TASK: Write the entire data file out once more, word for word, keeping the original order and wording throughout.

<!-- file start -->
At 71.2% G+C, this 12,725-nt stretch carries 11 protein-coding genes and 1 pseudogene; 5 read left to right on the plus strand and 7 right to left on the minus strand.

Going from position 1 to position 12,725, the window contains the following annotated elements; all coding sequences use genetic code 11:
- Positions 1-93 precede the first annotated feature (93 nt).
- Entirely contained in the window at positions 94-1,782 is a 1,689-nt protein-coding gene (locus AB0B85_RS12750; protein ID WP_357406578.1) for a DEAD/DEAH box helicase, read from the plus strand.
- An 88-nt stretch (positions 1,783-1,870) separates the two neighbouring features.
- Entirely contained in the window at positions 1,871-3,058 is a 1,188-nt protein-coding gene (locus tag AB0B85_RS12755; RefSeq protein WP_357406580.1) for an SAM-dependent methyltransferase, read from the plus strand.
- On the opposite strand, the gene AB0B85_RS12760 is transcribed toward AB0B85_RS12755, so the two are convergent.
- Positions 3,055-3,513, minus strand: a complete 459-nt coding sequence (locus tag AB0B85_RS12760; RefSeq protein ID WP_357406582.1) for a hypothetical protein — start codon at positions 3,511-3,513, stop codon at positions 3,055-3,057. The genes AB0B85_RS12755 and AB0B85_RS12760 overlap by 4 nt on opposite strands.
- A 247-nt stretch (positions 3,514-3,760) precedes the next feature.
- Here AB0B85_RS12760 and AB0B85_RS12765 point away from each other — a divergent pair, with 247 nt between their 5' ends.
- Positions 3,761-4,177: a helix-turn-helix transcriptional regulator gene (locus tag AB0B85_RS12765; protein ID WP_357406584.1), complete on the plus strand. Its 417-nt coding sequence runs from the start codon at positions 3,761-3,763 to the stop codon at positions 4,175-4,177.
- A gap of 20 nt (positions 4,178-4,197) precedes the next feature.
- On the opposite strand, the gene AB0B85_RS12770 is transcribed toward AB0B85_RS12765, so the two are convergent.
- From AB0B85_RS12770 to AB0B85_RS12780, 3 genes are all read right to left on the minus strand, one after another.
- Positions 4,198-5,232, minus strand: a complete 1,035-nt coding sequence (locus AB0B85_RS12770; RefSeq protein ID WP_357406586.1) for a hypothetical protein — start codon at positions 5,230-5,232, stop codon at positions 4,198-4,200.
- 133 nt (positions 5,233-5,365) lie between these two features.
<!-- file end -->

At 71.2% G+C, this 12,725-nt stretch carries 11 protein-coding genes and 1 pseudogene; 5 read left to right on the plus strand and 7 right to left on the minus strand.

Going from position 1 to position 12,725, the window contains the following annotated elements; all coding sequences use genetic code 11:
- Positions 1-93 precede the first annotated feature (93 nt).
- Entirely contained in the window at positions 94-1,782 is a 1,689-nt protein-coding gene (locus AB0B85_RS12750; protein ID WP_357406578.1) for a DEAD/DEAH box helicase, read from the plus strand.
- An 88-nt stretch (positions 1,783-1,870) separates the two neighbouring features.
- Entirely contained in the window at positions 1,871-3,058 is a 1,188-nt protein-coding gene (locus tag AB0B85_RS12755; RefSeq protein WP_357406580.1) for an SAM-dependent methyltransferase, read from the plus strand.
- On the opposite strand, the gene AB0B85_RS12760 is transcribed toward AB0B85_RS12755, so the two are convergent.
- Positions 3,055-3,513, minus strand: a complete 459-nt coding sequence (locus tag AB0B85_RS12760; RefSeq protein ID WP_357406582.1) for a hypothetical protein — start codon at positions 3,511-3,513, stop codon at positions 3,055-3,057. The genes AB0B85_RS12755 and AB0B85_RS12760 overlap by 4 nt on opposite strands.
- A 247-nt stretch (positions 3,514-3,760) precedes the next feature.
- Here AB0B85_RS12760 and AB0B85_RS12765 point away from each other — a divergent pair, with 247 nt between their 5' ends.
- Positions 3,761-4,177: a helix-turn-helix transcriptional regulator gene (locus tag AB0B85_RS12765; protein ID WP_357406584.1), complete on the plus strand. Its 417-nt coding sequence runs from the start codon at positions 3,761-3,763 to the stop codon at positions 4,175-4,177.
- A gap of 20 nt (positions 4,178-4,197) precedes the next feature.
- On the opposite strand, the gene AB0B85_RS12770 is transcribed toward AB0B85_RS12765, so the two are convergent.
- From AB0B85_RS12770 to AB0B85_RS12780, 3 genes are all read right to left on the minus strand, one after another.
- Positions 4,198-5,232, minus strand: a complete 1,035-nt coding sequence (locus AB0B85_RS12770; RefSeq protein ID WP_357406586.1) for a hypothetical protein — start codon at positions 5,230-5,232, stop codon at positions 4,198-4,200.
- 133 nt (positions 5,233-5,365) lie between these two features.